Nature imitating man

Edgy, raw, brilliantly ironic and satirical, artist Eric Edson’s exhibition fable is a breath of fresh air in the sometimes overwhelming world of contemporary art. On display at the Agnes Etherington Art Centre until Aug. 29, fable is an exploration of the narrative function of nature as it exists and is transformed by culture. Individually the works are interesting, but together, the collection creates a profound and enlightening statement of the human impact on nature.Continue...

Dead musical kills audiences

Severed limbs, rusty chainsaws, gratuitous blood and choreographed dance numbers? That’s right, Evil Dead 1&2: The Musical has arrived, and musical theatre will never be the same.Continue...

Enter the great . . . Bidini

It’s not enough for Dave Bidini to be one of Canada’s greatest musicians, he wants to be one of its finest authors too.

His band, The Rheostatics, have firmly established themselves as one of the most important Canadian bands of all time. Despite lacking much commercial success, the band has reached musical and cultural iconic status as purveyors of unique, and distinctly Canadian, art-rock for nearly two decades.Continue...

Good Show Hunting

Usual throng of post-show smokers huddled outside: check. Personal sobriety intact: check. This, although unusual, was not the root of the queer, unsettled feeling in the pit of my stomach. At last I pinpointed the cause of my lassitude: I was in mourning. I had just witnessed the death rattle of the career of Matthew Good—formerly one of Canada’s brightest musical hopes, now doomed to the downward spiral of stifling mediocrity and eventual obscurity. And for the exorbitant cost of a $23 ticket, mediocrity just doesn’t cut it.Continue...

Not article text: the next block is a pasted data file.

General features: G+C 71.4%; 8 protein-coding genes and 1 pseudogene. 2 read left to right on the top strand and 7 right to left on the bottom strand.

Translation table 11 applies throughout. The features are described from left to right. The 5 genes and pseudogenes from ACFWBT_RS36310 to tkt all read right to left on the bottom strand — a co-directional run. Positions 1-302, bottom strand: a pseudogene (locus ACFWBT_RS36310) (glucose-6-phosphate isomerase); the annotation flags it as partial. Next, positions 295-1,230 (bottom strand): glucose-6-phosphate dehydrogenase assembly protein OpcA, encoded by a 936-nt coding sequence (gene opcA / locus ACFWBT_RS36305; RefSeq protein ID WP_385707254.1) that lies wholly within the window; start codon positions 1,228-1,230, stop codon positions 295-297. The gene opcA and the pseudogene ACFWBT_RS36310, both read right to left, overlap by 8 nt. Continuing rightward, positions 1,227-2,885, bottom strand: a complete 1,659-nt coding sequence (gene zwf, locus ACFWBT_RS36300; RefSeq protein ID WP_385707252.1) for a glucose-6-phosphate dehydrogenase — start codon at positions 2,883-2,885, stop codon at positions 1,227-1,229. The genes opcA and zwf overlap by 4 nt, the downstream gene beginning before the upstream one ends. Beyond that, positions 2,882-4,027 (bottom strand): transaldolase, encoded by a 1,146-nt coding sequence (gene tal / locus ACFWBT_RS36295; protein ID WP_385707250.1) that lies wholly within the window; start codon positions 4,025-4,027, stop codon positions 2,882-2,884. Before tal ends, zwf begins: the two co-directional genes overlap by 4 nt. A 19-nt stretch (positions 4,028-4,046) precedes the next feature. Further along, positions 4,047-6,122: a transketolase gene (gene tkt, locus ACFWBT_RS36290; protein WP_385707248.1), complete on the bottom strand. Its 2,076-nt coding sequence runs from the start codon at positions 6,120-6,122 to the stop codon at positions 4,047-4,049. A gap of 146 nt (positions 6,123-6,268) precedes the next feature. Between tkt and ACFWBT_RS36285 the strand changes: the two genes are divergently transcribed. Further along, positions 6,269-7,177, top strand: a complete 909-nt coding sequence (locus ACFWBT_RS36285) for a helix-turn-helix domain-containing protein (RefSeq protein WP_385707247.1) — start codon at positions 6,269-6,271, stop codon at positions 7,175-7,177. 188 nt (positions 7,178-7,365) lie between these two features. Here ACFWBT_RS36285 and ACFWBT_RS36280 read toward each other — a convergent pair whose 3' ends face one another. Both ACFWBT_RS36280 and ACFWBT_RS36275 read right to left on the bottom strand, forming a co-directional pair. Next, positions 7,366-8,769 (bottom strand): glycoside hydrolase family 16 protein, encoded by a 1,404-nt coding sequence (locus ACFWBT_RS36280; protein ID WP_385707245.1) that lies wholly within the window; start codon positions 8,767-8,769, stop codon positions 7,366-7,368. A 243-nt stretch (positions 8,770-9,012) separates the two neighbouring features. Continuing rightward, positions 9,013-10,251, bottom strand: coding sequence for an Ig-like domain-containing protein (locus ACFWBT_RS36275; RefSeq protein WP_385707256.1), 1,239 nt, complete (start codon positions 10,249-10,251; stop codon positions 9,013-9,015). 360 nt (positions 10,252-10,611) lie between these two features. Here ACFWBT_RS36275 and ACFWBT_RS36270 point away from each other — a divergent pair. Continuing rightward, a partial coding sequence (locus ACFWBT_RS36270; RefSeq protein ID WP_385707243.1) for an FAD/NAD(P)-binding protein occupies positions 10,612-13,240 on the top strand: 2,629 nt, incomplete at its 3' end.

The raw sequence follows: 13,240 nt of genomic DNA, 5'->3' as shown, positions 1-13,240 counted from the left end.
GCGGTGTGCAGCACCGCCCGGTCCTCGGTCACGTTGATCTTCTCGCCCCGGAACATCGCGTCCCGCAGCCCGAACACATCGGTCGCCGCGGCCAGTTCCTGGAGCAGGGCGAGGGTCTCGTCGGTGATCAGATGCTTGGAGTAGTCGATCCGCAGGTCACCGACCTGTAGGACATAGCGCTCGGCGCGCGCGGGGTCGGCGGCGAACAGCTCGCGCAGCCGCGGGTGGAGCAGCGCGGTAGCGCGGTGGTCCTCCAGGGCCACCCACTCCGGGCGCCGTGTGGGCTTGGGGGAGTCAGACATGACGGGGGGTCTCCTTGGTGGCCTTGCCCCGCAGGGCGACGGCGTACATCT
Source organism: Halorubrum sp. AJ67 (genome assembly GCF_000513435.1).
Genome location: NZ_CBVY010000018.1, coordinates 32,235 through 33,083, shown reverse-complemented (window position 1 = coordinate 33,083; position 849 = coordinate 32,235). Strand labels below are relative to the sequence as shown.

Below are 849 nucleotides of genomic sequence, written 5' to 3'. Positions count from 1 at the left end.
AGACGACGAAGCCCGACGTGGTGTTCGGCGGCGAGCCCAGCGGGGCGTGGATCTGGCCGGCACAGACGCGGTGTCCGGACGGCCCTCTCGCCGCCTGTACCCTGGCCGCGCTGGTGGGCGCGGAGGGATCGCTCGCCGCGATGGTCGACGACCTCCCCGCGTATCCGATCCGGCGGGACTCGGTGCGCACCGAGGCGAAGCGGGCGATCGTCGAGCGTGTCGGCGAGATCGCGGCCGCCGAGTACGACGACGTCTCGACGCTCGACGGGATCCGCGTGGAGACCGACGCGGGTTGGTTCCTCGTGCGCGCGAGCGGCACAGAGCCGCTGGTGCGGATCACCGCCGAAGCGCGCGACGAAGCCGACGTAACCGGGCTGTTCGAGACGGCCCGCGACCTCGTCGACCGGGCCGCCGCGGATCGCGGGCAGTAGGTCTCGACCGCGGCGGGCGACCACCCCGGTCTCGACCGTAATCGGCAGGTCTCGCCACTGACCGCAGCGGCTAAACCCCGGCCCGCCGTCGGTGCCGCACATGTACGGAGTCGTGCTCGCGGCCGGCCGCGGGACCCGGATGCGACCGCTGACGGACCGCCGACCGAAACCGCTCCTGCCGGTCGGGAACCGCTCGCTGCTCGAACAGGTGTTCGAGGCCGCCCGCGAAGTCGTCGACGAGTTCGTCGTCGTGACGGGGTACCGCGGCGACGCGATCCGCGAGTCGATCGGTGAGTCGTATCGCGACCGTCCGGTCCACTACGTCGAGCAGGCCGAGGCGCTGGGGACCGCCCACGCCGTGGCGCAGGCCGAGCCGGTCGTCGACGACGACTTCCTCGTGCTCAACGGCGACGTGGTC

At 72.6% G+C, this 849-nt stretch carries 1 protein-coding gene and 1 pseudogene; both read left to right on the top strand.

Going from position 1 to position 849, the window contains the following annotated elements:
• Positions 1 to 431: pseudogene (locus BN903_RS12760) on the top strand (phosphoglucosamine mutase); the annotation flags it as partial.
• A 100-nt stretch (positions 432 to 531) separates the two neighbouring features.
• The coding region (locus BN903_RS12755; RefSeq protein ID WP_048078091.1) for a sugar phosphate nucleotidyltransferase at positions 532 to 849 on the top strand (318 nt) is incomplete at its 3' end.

Players not up to their usual par

Call it a sociological experiment. An aspiring reporter attempts to breach the drunken notoriety of a Queen’s Players show . . . sans alcohol. Could such a feat be accomplished? Would I still laugh at the dirty jokes? Would I finally be able to dance atop the flimsy chairs without tumbling to an embarrassing and painful end?Continue...

Plaskett, our true patriot love

Joel Plaskett was back at the Grad Club singing his redemption song to those who didn’t get the full effect of his Emergency’s show back in November. Despite being ill at last fall’s gig, Joel still rocked the house. Once again, Plaskett delivered his usual country-tinged rock ‘n’ roll to a sold-out crowd that packed the Grad Club.Continue...

Student chases Canadian Idol fame

Elena Juatco may be lovely, talented and a heavy contender for the Top Ten finalists of this year’s Canadian Idol—but she admits there’s one thing she just can’t do. Well, nobody’s perfect, and Juatco has a pretty loaded resume as it is.Continue...

Trailer Park Boys score big

The Trailer Park Boys are back, and they’re greasier than ever.

The always hard-done-by Ricky, Julian and Bubbles, along with the rest of the Sunnyvale Trailer Park gang have returned, and this time they’re poised for superstardom. In just three short seasons, the controversial mockumentary has grown from relative obscurity into a cult phenomenon, and now appears ready to make the leap into the mainstream.Continue...

Godot worth the wait

It’s a story of hopelessness and despair, a story of perspective, and of unending disappointment in an unforgiving world. Waiting for Godot by Samuel Beckett, a Single Thread Theatre Company production, was at once wonderful and horrid—just as it was meant to be. Punctuated by comic interplay between the characters and morose talk of suicide, from the beginning the play is both funny and sad.Continue...